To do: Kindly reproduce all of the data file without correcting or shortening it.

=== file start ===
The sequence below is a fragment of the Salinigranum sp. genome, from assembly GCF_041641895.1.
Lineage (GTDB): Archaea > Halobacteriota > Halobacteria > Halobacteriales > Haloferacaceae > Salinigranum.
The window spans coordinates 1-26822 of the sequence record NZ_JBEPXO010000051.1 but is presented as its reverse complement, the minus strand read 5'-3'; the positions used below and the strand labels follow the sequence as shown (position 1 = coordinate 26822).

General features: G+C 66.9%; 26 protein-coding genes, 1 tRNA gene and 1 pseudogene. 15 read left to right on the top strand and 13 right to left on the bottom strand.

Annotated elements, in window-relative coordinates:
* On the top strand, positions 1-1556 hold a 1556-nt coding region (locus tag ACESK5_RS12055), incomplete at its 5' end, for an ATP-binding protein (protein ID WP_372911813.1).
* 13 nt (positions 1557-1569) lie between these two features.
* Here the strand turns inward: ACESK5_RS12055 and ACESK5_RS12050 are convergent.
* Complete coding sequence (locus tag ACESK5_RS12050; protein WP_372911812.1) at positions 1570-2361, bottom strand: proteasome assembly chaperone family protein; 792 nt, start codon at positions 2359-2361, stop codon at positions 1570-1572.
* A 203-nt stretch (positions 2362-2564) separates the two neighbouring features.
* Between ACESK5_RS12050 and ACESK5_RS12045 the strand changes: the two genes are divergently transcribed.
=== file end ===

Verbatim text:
The sequence below is a fragment of the Salinigranum sp. genome, from assembly GCF_041641895.1.
Lineage (GTDB): Archaea > Halobacteriota > Halobacteria > Halobacteriales > Haloferacaceae > Salinigranum.
The window spans coordinates 1-26822 of the sequence record NZ_JBEPXO010000051.1 but is presented as its reverse complement, the minus strand read 5'-3'; the positions used below and the strand labels follow the sequence as shown (position 1 = coordinate 26822).

General features: G+C 66.9%; 26 protein-coding genes, 1 tRNA gene and 1 pseudogene. 15 read left to right on the top strand and 13 right to left on the bottom strand.

Annotated elements, in window-relative coordinates:
* On the top strand, positions 1-1556 hold a 1556-nt coding region (locus tag ACESK5_RS12055), incomplete at its 5' end, for an ATP-binding protein (protein ID WP_372911813.1).
* 13 nt (positions 1557-1569) lie between these two features.
* Here the strand turns inward: ACESK5_RS12055 and ACESK5_RS12050 are convergent.
* Complete coding sequence (locus tag ACESK5_RS12050; protein WP_372911812.1) at positions 1570-2361, bottom strand: proteasome assembly chaperone family protein; 792 nt, start codon at positions 2359-2361, stop codon at positions 1570-1572.
* A 203-nt stretch (positions 2362-2564) separates the two neighbouring features.
* Between ACESK5_RS12050 and ACESK5_RS12045 the strand changes: the two genes are divergently transcribed.